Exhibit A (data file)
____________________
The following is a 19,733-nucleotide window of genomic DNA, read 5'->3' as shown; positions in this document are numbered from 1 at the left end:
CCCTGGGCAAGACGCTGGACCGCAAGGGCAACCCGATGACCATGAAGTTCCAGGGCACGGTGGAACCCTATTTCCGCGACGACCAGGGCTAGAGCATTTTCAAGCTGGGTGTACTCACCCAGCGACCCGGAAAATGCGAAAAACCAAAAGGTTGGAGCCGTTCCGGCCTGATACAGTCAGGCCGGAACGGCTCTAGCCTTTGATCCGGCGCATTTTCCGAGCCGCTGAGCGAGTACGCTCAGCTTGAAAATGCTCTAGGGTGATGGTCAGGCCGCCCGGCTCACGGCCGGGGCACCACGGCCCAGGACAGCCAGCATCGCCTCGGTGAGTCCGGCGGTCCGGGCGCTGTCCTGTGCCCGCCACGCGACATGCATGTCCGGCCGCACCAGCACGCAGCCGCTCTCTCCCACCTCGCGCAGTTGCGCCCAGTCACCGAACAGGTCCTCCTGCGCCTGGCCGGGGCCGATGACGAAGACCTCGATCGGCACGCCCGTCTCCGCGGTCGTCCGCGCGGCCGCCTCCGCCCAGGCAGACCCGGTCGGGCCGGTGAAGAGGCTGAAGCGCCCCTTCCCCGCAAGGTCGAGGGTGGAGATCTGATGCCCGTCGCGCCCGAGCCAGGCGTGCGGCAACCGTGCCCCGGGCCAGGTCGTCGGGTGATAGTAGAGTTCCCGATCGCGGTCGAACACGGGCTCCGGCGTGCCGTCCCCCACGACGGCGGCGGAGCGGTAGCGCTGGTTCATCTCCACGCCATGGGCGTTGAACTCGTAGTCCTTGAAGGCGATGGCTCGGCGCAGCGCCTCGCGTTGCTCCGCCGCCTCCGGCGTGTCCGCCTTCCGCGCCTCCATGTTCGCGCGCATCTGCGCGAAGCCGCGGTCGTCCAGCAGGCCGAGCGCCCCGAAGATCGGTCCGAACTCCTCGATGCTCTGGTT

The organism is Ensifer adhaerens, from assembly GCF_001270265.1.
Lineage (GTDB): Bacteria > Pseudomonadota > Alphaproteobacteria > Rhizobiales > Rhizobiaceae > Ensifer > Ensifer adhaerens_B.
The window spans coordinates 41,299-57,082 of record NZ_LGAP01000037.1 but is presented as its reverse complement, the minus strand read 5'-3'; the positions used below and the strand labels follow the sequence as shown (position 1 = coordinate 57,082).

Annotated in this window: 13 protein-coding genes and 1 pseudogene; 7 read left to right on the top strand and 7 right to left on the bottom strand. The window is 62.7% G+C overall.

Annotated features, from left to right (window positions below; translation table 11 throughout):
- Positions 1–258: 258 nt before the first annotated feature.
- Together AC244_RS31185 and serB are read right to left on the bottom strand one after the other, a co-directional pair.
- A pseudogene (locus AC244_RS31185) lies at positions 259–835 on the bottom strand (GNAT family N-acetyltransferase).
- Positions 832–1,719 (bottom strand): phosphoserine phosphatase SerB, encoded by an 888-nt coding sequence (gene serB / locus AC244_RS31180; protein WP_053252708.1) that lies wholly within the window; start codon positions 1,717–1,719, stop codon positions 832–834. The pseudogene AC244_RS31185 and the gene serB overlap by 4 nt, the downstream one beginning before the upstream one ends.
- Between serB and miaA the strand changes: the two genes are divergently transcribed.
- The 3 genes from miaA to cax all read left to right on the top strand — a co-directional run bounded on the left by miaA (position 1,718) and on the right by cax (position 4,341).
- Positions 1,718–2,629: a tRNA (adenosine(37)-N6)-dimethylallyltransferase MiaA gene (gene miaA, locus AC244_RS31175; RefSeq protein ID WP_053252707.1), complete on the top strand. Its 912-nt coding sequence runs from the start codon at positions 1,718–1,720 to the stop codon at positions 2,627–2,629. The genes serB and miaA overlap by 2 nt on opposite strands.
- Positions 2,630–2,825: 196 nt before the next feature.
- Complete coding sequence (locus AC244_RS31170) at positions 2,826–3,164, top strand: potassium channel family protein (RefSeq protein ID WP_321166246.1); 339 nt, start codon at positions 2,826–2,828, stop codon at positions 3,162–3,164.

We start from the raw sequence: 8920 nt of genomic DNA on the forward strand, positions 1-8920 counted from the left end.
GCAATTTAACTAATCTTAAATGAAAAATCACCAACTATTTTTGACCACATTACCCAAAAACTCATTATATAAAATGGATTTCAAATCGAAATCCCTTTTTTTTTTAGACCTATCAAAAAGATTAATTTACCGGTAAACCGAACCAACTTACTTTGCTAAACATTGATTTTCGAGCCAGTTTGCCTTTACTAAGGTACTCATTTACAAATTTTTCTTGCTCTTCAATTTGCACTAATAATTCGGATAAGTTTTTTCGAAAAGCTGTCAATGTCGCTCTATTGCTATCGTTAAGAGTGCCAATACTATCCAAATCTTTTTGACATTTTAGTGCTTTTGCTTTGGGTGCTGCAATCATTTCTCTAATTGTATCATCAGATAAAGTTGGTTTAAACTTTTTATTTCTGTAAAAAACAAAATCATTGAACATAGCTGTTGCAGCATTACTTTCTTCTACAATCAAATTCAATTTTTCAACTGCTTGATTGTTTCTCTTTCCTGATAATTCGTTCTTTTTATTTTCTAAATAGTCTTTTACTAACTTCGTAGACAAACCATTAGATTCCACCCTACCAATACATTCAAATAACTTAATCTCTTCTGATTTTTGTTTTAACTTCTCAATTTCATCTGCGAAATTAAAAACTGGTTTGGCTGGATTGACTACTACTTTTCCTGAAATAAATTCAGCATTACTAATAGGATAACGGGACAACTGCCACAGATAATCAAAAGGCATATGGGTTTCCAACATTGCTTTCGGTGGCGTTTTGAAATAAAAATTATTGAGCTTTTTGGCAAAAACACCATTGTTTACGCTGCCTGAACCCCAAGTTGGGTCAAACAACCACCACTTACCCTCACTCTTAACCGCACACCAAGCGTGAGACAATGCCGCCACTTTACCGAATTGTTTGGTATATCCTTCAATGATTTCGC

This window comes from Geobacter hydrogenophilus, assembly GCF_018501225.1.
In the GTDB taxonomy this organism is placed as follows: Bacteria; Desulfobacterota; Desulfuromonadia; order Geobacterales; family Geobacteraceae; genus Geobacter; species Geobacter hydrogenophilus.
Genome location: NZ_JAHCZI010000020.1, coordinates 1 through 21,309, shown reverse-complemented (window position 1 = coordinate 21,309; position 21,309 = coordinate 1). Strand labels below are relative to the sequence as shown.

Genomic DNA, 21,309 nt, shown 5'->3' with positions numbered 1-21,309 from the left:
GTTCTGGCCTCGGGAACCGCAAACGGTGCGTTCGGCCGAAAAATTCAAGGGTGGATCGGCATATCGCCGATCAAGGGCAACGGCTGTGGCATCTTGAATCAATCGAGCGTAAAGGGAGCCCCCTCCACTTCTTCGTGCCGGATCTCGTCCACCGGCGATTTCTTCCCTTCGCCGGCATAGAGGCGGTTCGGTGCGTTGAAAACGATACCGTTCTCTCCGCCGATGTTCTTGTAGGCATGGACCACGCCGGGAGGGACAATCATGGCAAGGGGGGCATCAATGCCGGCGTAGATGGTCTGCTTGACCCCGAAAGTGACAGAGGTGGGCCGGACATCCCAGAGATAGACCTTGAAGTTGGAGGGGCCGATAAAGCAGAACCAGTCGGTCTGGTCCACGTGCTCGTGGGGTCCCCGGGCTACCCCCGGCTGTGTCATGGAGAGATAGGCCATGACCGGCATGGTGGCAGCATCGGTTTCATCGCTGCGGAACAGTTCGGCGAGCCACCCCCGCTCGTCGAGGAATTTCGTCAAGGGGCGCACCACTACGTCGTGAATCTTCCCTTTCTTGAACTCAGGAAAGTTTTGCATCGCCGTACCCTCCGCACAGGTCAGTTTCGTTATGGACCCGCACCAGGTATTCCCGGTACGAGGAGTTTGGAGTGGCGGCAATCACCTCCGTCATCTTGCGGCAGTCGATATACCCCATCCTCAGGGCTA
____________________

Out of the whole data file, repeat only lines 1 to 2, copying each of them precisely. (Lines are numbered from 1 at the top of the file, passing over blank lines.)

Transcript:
The following is a 19,733-nucleotide window of genomic DNA, read 5'->3' as shown; positions in this document are numbered from 1 at the left end:
CCCTGGGCAAGACGCTGGACCGCAAGGGCAACCCGATGACCATGAAGTTCCAGGGCACGGTGGAACCCTATTTCCGCGACGACCAGGGCTAGAGCATTTTCAAGCTGGGTGTACTCACCCAGCGACCCGGAAAATGCGAAAAACCAAAAGGTTGGAGCCGTTCCGGCCTGATACAGTCAGGCCGGAACGGCTCTAGCCTTTGATCCGGCGCATTTTCCGAGCCGCTGAGCGAGTACGCTCAGCTTGAAAATGCTCTAGGGTGATGGTCAGGCCGCCCGGCTCACGGCCGGGGCACCACGGCCCAGGACAGCCAGCATCGCCTCGGTGAGTCCGGCGGTCCGGGCGCTGTCCTGTGCCCGCCACGCGACATGCATGTCCGGCCGCACCAGCACGCAGCCGCTCTCTCCCACCTCGCGCAGTTGCGCCCAGTCACCGAACAGGTCCTCCTGCGCCTGGCCGGGGCCGATGACGAAGACCTCGATCGGCACGCCCGTCTCCGCGGTCGTCCGCGCGGCCGCCTCCGCCCAGGCAGACCCGGTCGGGCCGGTGAAGAGGCTGAAGCGCCCCTTCCCCGCAAGGTCGAGGGTGGAGATCTGATGCCCGTCGCGCCCGAGCCAGGCGTGCGGCAACCGTGCCCCGGGCCAGGTCGTCGGGTGATAGTAGAGTTCCCGATCGCGGTCGAACACGGGCTCCGGCGTGCCGTCCCCCACGACGGCGGCGGAGCGGTAGCGCTGGTTCATCTCCACGCCATGGGCGTTGAACTCGTAGTCCTTGAAGGCGATGGCTCGGCGCAGCGCCTCGCGTTGCTCCGCCGCCTCCGGCGTGTCCGCCTTCCGCGCCTCCATGTTCGCGCGCATCTGCGCGAAGCCGCGGTCGTCCAGCAGGCCGAGCGCCCCGAAGATCGGTCCGAACTCCTCGATGCTCTGGTT